We’ve had a surprising number of posts on Minnesota this cycle. It’s a state that has undeniably been trending Republican for years but was thought to be just out of reach this election. Nagging anecdotal things, however, keep cropping up making this state all the more intriguing down the home stretch. Paul Ryan heads there for a fundraiser nest week but no rallies are scheduled. Far more interesting is Jill Biden heads there next week for an official rally. Now to be clear her ranking in importance is last among the big four: The President, the Vice President, the First Lady and wife of the Vice President but it is an official visit which is very telling. This also isn’t their first campaign stop in The Land of 10,000 Lakes. The big dogs visited earlier in the calendar: The President held an official rally in June and the Vice President campaigned in Minneapolis and St. Paul in August :
Jill Biden, the wife of Vice President Joe Biden, will campaign in Minnesota next week. Events aren’t finalized but a Democratic official says Biden will campaign in Minneapolis and Duluth on Oct. 19 and Oct. 20. This will be Jill Biden’s second campaign stop in Minnesota since Labor Day.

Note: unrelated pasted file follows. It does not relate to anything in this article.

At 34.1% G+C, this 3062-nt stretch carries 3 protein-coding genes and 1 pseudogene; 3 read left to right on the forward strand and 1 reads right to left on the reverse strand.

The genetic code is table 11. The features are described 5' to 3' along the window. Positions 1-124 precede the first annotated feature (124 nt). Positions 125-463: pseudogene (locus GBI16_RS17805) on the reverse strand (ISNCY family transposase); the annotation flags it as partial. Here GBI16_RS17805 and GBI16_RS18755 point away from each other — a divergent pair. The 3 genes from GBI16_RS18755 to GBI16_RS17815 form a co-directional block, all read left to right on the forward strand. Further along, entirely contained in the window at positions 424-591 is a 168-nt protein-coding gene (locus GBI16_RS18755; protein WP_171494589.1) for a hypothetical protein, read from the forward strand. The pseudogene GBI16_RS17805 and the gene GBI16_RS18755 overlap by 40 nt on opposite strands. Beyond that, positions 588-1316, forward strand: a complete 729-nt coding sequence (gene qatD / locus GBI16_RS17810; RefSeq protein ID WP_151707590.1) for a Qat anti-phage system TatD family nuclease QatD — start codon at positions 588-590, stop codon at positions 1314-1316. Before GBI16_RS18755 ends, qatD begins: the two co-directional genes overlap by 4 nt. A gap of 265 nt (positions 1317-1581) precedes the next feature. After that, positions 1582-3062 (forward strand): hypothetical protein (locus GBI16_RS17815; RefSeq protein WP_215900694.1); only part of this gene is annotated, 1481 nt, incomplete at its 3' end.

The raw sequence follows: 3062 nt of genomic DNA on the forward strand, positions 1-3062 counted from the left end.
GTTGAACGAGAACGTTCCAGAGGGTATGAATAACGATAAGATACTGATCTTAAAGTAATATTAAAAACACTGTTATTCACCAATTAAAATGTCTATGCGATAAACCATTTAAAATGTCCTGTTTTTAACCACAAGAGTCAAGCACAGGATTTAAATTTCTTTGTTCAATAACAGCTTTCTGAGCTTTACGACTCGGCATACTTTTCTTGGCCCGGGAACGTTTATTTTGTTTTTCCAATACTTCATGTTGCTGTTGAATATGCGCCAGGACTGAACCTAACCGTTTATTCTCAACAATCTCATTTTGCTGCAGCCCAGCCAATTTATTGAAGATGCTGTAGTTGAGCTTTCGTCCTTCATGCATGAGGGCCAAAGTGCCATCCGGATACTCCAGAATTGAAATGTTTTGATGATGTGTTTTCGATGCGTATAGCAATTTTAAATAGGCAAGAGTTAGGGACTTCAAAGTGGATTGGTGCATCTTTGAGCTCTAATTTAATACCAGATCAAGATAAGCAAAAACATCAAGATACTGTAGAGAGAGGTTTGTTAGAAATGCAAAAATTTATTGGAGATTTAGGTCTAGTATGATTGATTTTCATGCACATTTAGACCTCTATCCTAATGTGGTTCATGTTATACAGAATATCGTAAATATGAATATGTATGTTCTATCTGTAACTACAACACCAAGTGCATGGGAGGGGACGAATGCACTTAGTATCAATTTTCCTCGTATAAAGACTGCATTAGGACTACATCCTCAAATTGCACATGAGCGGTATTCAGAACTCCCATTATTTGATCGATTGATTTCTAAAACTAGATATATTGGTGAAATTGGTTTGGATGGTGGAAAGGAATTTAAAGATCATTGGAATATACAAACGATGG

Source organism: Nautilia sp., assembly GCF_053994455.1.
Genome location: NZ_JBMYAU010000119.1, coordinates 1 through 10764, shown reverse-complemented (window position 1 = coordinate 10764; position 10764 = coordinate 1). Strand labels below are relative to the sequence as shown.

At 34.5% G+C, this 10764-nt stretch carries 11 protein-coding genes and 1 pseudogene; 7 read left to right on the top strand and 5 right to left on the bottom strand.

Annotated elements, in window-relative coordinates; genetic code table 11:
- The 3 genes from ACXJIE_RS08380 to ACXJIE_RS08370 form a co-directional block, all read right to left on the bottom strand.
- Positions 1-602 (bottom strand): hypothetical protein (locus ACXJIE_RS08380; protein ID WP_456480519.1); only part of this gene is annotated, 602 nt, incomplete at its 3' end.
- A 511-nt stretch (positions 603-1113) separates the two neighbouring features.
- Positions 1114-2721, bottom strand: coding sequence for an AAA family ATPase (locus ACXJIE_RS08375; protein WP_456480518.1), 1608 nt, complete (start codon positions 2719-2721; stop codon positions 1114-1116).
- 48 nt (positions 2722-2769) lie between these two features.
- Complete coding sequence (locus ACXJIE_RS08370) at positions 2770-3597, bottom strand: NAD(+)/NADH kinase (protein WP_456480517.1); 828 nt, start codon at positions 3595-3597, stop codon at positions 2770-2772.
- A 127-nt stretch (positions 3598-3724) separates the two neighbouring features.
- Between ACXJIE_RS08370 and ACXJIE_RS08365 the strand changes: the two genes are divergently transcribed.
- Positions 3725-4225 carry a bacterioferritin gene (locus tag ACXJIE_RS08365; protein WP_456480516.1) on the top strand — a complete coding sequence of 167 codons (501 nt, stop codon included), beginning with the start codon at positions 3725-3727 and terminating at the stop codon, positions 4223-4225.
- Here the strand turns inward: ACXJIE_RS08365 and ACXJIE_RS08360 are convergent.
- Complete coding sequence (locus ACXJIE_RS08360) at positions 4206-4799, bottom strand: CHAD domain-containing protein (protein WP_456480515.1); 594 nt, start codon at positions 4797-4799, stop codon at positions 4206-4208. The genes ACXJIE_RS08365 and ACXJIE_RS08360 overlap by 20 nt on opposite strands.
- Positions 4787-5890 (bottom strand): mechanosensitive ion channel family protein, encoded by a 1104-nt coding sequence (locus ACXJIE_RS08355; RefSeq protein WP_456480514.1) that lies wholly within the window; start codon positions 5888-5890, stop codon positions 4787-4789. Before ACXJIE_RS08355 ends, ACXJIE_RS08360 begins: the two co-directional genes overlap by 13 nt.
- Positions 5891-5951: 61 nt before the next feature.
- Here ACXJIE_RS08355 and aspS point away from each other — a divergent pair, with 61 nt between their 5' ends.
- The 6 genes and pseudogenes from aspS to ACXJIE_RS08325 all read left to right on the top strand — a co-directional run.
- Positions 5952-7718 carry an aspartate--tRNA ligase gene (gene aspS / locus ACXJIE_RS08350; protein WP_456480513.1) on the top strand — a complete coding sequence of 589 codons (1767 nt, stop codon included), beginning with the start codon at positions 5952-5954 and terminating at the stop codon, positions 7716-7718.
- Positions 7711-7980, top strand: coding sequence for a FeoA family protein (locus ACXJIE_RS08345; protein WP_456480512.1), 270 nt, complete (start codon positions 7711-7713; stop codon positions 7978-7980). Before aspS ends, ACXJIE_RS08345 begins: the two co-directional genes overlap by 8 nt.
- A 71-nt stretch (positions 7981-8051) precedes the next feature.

The announcement comes on the same day that Paul Ryan, the Republican nominee for Vice President, is scheduled to hold a private fundraiser in Minneapolis. Guests are being asked to give at least $1,000 to attend the event. Couples who give $25,000 can attend a private dinner with Ryan.
Ryan has no public events scheduled in the state – a signal that Minnesota may be losing the swing state status it gained in prior election cycles. Mitt Romney held a private fundraiser in Minnesota in August but held no public events.
Mitt Romney and Paul Ryan trail Barack Obama and Joe Biden by just four points – 43% Romney/Ryan to 47% Obama/Biden in the Presidential race in Minnesota. While Minnesota is a Democratic state, the Romney/Ryan ticket’s 45%-32% lead over Obama/Biden among Independents makes the state competitive. Romney/Ryan lead 45%-42% among men, but trail 42%-52% among women. Romney’s image is 45% favorable/44% unfavorable, which is a little weaker than Obama’s 50% favorable/44% unfavorable image. However, among Independents, Romney has a huge advantage. He has a 50% fav/33% unfav image, while Obama is at a staggeringly bad 36% fav/49% unfav. When we asked voters if what they “have seen, read or heard about the Presidential debate make you more favorable or less favorable to Mitt Romney,” fully 47% said more favorable while 29% said less favorable – a net of +18 points. Barack Obama did not fare as well: only 23% were more favorable to him because of the debate, while 45% were less favorable – a net of -22. A state that has elected several Republicans to statewide office is competitive on the Presidential level as well.